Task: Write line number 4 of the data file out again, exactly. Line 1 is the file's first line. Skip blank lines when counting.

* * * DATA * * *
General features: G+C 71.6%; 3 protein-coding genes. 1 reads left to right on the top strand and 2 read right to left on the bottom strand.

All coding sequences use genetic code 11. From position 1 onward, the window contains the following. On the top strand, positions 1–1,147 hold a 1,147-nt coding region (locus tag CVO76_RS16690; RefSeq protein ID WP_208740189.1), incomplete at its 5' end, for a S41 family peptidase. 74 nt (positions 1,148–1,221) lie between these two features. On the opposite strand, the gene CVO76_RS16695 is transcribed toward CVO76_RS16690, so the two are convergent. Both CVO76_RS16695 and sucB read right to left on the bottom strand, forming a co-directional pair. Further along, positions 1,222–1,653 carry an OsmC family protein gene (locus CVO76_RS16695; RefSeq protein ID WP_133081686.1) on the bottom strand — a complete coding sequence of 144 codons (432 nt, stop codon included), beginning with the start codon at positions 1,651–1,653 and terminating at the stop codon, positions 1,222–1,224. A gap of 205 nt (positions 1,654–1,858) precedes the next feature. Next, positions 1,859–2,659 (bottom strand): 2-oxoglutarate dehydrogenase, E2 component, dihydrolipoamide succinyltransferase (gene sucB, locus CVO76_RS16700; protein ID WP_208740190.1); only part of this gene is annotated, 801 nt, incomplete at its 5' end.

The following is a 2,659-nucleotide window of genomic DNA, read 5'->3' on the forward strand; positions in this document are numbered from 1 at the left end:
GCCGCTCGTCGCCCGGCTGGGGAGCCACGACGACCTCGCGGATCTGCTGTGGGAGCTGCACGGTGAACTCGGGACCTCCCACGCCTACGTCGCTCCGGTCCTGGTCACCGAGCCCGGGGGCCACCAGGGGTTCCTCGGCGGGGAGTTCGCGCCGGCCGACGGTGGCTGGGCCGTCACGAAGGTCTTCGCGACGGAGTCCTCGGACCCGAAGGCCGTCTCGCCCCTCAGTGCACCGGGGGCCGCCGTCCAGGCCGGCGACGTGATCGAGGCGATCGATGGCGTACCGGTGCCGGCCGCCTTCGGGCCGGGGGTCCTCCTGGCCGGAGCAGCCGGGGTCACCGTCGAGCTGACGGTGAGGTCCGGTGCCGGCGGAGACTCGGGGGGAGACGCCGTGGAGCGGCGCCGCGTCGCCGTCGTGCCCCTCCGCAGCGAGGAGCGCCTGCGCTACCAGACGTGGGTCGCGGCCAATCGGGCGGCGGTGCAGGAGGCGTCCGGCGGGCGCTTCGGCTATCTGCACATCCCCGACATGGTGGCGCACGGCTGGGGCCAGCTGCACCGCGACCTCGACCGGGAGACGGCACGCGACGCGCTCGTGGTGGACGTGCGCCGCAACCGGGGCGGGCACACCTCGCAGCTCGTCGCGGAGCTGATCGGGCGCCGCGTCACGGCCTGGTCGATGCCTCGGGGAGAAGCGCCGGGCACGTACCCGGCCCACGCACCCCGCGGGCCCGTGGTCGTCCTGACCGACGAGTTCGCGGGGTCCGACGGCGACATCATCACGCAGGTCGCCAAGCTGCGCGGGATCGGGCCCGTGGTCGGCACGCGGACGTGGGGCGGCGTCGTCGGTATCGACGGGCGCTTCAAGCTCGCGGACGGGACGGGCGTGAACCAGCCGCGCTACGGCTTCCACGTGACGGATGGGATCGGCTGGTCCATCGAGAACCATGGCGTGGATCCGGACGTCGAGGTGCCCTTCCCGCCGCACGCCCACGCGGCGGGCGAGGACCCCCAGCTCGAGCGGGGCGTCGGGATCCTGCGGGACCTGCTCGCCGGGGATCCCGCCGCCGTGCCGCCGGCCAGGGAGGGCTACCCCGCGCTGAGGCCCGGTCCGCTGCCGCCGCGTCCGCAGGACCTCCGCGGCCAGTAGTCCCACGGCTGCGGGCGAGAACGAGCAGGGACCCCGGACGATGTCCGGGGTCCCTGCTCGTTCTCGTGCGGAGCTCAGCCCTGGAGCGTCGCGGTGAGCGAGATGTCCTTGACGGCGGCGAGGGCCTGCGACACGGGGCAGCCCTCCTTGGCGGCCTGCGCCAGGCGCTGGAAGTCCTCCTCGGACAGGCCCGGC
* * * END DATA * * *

GCCGCTCGTCGCCCGGCTGGGGAGCCACGACGACCTCGCGGATCTGCTGTGGGAGCTGCACGGTGAACTCGGGACCTCCCACGCCTACGTCGCTCCGGTCCTGGTCACCGAGCCCGGGGGCCACCAGGGGTTCCTCGGCGGGGAGTTCGCGCCGGCCGACGGTGGCTGGGCCGTCACGAAGGTCTTCGCGACGGAGTCCTCGGACCCGAAGGCCGTCTCGCCCCTCAGTGCACCGGGGGCCGCCGTCCAGGCCGGCGACGTGATCGAGGCGATCGATGGCGTACCGGTGCCGGCCGCCTTCGGGCCGGGGGTCCTCCTGGCCGGAGCAGCCGGGGTCACCGTCGAGCTGACGGTGAGGTCCGGTGCCGGCGGAGACTCGGGGGGAGACGCCGTGGAGCGGCGCCGCGTCGCCGTCGTGCCCCTCCGCAGCGAGGAGCGCCTGCGCTACCAGACGTGGGTCGCGGCCAATCGGGCGGCGGTGCAGGAGGCGTCCGGCGGGCGCTTCGGCTATCTGCACATCCCCGACATGGTGGCGCACGGCTGGGGCCAGCTGCACCGCGACCTCGACCGGGAGACGGCACGCGACGCGCTCGTGGTGGACGTGCGCCGCAACCGGGGCGGGCACACCTCGCAGCTCGTCGCGGAGCTGATCGGGCGCCGCGTCACGGCCTGGTCGATGCCTCGGGGAGAAGCGCCGGGCACGTACCCGGCCCACGCACCCCGCGGGCCCGTGGTCGTCCTGACCGACGAGTTCGCGGGGTCCGACGGCGACATCATCACGCAGGTCGCCAAGCTGCGCGGGATCGGGCCCGTGGTCGGCACGCGGACGTGGGGCGGCGTCGTCGGTATCGACGGGCGCTTCAAGCTCGCGGACGGGACGGGCGTGAACCAGCCGCGCTACGGCTTCCACGTGACGGATGGGATCGGCTGGTCCATCGAGAACCATGGCGTGGATCCGGACGTCGAGGTGCCCTTCCCGCCGCACGCCCACGCGGCGGGCGAGGACCCCCAGCTCGAGCGGGGCGTCGGGATCCTGCGGGACCTGCTCGCCGGGGATCCCGCCGCCGTGCCGCCGGCCAGGGAGGGCTACCCCGCGCTGAGGCCCGGTCCGCTGCCGCCGCGTCCGCAGGACCTCCGCGGCCAGTAGTCCCACGGCTGCGGGCGAGAACGAGCAGGGACCCCGGACGATGTCCGGGGTCCCTGCTCGTTCTCGTGCGGAGCTCAGCCCTGGAGCGTCGCGGTGAGCGAGATGTCCTTGACGGCGGCGAGGGCCTGCGACACGGGGCAGCCCTCCTTGGCGGCCTGCGCCAGGCGCTGGAAGTCCTCCTCGGACAGGCCCGGC